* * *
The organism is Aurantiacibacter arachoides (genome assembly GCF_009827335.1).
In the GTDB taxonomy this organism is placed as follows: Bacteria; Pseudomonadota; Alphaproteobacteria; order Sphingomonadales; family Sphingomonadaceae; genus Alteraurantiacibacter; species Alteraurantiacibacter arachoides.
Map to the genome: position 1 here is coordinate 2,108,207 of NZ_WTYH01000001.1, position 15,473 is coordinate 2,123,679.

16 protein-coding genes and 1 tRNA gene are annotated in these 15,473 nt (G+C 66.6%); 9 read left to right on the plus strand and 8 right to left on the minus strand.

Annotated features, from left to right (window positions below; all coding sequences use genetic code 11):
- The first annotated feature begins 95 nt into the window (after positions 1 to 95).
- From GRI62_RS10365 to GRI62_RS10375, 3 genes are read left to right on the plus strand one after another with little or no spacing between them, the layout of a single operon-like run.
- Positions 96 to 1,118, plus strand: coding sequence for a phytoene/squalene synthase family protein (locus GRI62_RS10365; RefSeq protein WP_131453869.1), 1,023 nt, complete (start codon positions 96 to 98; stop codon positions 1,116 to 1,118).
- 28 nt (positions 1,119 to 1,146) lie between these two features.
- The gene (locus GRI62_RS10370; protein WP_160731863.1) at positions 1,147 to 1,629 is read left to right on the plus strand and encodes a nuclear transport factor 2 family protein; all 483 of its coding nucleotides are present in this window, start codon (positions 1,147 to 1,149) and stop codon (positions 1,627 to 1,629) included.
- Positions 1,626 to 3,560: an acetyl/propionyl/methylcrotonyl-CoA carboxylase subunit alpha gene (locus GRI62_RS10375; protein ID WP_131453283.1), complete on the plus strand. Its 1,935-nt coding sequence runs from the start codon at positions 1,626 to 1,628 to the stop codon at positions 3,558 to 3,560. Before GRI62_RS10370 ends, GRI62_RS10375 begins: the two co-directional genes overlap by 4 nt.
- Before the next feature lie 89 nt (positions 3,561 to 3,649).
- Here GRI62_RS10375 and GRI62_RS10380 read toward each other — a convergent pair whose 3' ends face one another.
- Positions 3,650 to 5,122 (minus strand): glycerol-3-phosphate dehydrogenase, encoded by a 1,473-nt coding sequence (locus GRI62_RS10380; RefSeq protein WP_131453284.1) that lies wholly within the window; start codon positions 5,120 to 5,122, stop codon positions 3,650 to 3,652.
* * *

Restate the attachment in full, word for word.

The organism is Aurantiacibacter arachoides (genome assembly GCF_009827335.1).
In the GTDB taxonomy this organism is placed as follows: Bacteria; Pseudomonadota; Alphaproteobacteria; order Sphingomonadales; family Sphingomonadaceae; genus Alteraurantiacibacter; species Alteraurantiacibacter arachoides.
Map to the genome: position 1 here is coordinate 2,108,207 of NZ_WTYH01000001.1, position 15,473 is coordinate 2,123,679.

16 protein-coding genes and 1 tRNA gene are annotated in these 15,473 nt (G+C 66.6%); 9 read left to right on the plus strand and 8 right to left on the minus strand.

Annotated features, from left to right (window positions below; all coding sequences use genetic code 11):
- The first annotated feature begins 95 nt into the window (after positions 1 to 95).
- From GRI62_RS10365 to GRI62_RS10375, 3 genes are read left to right on the plus strand one after another with little or no spacing between them, the layout of a single operon-like run.
- Positions 96 to 1,118, plus strand: coding sequence for a phytoene/squalene synthase family protein (locus GRI62_RS10365; RefSeq protein WP_131453869.1), 1,023 nt, complete (start codon positions 96 to 98; stop codon positions 1,116 to 1,118).
- 28 nt (positions 1,119 to 1,146) lie between these two features.
- The gene (locus GRI62_RS10370; protein WP_160731863.1) at positions 1,147 to 1,629 is read left to right on the plus strand and encodes a nuclear transport factor 2 family protein; all 483 of its coding nucleotides are present in this window, start codon (positions 1,147 to 1,149) and stop codon (positions 1,627 to 1,629) included.
- Positions 1,626 to 3,560: an acetyl/propionyl/methylcrotonyl-CoA carboxylase subunit alpha gene (locus GRI62_RS10375; protein ID WP_131453283.1), complete on the plus strand. Its 1,935-nt coding sequence runs from the start codon at positions 1,626 to 1,628 to the stop codon at positions 3,558 to 3,560. Before GRI62_RS10370 ends, GRI62_RS10375 begins: the two co-directional genes overlap by 4 nt.
- Before the next feature lie 89 nt (positions 3,561 to 3,649).
- Here GRI62_RS10375 and GRI62_RS10380 read toward each other — a convergent pair whose 3' ends face one another.
- Positions 3,650 to 5,122 (minus strand): glycerol-3-phosphate dehydrogenase, encoded by a 1,473-nt coding sequence (locus GRI62_RS10380; RefSeq protein WP_131453284.1) that lies wholly within the window; start codon positions 5,120 to 5,122, stop codon positions 3,650 to 3,652.